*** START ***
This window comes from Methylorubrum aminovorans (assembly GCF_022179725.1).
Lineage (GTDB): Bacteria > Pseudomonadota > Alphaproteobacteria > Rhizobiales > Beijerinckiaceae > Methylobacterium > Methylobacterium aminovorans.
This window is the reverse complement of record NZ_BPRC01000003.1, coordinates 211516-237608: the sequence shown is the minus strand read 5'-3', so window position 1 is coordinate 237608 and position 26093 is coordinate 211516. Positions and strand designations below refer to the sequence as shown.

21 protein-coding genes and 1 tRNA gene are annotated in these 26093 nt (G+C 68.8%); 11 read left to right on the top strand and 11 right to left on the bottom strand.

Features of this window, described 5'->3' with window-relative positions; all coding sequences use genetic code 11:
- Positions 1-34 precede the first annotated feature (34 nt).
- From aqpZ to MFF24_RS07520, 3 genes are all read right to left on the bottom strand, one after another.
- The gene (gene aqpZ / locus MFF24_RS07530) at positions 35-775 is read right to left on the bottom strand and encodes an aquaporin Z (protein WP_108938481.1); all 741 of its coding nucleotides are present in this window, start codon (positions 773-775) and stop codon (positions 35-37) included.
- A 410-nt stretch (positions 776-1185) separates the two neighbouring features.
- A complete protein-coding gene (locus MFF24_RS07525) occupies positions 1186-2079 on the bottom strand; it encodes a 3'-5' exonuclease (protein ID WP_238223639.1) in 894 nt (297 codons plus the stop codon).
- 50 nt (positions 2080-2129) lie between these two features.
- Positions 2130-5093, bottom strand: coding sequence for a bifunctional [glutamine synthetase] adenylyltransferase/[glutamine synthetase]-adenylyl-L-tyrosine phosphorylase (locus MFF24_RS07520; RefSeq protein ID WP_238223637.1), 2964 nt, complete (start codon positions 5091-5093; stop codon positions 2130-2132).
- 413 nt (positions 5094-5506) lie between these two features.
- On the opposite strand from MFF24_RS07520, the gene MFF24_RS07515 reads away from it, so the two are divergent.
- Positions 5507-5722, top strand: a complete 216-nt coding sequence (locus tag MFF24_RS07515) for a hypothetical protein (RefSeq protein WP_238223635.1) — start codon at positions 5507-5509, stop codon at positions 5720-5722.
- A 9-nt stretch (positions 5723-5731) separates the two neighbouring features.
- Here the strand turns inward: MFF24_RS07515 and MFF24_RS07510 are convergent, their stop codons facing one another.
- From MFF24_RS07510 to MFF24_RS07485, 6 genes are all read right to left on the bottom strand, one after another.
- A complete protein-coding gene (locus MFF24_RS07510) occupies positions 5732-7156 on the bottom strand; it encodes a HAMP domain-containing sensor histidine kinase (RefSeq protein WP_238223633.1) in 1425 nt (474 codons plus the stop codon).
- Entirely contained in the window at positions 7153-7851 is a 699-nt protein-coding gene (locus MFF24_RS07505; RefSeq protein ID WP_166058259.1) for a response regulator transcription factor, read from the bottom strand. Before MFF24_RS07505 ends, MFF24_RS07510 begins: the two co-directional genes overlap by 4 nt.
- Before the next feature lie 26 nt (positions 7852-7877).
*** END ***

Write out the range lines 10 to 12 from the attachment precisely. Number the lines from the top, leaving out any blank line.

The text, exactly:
- A complete protein-coding gene (locus MFF24_RS07525) occupies positions 1186-2079 on the bottom strand; it encodes a 3'-5' exonuclease (protein ID WP_238223639.1) in 894 nt (297 codons plus the stop codon).
- 50 nt (positions 2080-2129) lie between these two features.
- Positions 2130-5093, bottom strand: coding sequence for a bifunctional [glutamine synthetase] adenylyltransferase/[glutamine synthetase]-adenylyl-L-tyrosine phosphorylase (locus MFF24_RS07520; RefSeq protein ID WP_238223637.1), 2964 nt, complete (start codon positions 5091-5093; stop codon positions 2130-2132).